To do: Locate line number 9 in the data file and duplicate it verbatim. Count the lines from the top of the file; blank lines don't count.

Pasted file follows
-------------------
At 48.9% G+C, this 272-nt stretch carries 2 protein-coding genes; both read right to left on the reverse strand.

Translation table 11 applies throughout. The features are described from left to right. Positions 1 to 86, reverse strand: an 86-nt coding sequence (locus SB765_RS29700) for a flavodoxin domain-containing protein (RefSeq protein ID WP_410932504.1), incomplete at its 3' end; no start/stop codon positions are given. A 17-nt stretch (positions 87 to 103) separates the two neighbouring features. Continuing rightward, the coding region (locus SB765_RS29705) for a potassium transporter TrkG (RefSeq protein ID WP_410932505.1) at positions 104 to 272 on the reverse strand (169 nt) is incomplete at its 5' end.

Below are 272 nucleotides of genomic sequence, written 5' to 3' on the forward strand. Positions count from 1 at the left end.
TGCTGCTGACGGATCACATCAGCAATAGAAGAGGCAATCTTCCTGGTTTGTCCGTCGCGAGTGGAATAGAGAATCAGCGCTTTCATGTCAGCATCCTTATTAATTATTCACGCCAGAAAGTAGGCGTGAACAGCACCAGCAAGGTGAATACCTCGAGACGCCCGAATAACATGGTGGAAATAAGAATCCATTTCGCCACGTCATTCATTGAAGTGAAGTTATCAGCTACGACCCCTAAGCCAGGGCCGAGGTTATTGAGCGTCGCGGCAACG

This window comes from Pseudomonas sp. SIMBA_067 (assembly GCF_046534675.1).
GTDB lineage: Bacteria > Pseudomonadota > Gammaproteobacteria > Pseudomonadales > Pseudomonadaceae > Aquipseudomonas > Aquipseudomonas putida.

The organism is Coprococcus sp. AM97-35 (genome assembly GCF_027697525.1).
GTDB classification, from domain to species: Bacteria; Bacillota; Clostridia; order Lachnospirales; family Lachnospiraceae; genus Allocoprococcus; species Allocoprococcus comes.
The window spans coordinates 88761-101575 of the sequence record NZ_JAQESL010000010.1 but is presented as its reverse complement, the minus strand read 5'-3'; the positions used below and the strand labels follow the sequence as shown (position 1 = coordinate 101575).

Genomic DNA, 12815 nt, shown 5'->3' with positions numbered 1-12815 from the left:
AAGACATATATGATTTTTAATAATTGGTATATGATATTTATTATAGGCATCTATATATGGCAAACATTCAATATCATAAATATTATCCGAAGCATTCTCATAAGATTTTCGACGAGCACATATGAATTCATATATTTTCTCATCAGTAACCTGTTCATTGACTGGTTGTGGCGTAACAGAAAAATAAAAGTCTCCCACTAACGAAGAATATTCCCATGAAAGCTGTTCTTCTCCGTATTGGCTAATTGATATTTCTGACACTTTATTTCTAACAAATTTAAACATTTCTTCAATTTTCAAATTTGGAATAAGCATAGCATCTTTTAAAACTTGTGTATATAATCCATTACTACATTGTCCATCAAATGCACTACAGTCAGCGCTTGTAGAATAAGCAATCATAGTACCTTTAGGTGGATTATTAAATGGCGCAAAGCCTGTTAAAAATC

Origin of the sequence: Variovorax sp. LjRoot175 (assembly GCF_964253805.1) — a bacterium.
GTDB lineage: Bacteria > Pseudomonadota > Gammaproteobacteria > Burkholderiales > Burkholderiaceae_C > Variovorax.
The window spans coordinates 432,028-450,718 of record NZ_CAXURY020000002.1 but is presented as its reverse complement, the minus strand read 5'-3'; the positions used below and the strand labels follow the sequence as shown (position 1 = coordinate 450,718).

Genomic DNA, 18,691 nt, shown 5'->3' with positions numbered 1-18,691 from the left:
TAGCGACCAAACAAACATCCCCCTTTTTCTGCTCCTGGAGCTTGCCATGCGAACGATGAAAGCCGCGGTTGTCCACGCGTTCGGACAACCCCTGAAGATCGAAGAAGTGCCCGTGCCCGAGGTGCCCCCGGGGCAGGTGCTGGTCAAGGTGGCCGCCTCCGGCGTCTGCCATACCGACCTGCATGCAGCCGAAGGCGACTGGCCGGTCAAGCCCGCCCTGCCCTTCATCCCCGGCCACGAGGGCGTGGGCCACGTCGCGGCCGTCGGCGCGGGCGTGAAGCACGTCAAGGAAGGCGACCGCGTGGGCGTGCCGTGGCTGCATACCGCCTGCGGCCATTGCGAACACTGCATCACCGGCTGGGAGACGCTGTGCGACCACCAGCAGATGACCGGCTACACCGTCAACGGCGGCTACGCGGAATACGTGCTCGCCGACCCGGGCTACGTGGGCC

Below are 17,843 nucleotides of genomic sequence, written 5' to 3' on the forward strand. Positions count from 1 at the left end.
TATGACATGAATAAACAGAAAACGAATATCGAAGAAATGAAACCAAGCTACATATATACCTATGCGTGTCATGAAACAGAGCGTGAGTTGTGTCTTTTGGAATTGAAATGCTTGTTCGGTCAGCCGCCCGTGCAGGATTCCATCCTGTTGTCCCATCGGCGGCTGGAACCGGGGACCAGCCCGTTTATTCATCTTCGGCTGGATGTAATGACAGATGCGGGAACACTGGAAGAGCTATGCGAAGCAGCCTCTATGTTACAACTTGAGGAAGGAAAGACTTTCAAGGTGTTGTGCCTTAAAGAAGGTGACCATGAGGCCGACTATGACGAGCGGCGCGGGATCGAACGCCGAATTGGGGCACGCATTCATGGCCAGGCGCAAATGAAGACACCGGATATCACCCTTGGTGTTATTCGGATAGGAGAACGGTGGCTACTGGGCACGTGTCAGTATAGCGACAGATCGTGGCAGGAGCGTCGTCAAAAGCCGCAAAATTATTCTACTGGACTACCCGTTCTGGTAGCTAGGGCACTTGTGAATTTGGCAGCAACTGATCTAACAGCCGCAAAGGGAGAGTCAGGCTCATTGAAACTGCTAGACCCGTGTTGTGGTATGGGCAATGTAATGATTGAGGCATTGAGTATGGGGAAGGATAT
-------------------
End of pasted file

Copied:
The window spans coordinates 88761-101575 of the sequence record NZ_JAQESL010000010.1 but is presented as its reverse complement, the minus strand read 5'-3'; the positions used below and the strand labels follow the sequence as shown (position 1 = coordinate 101575).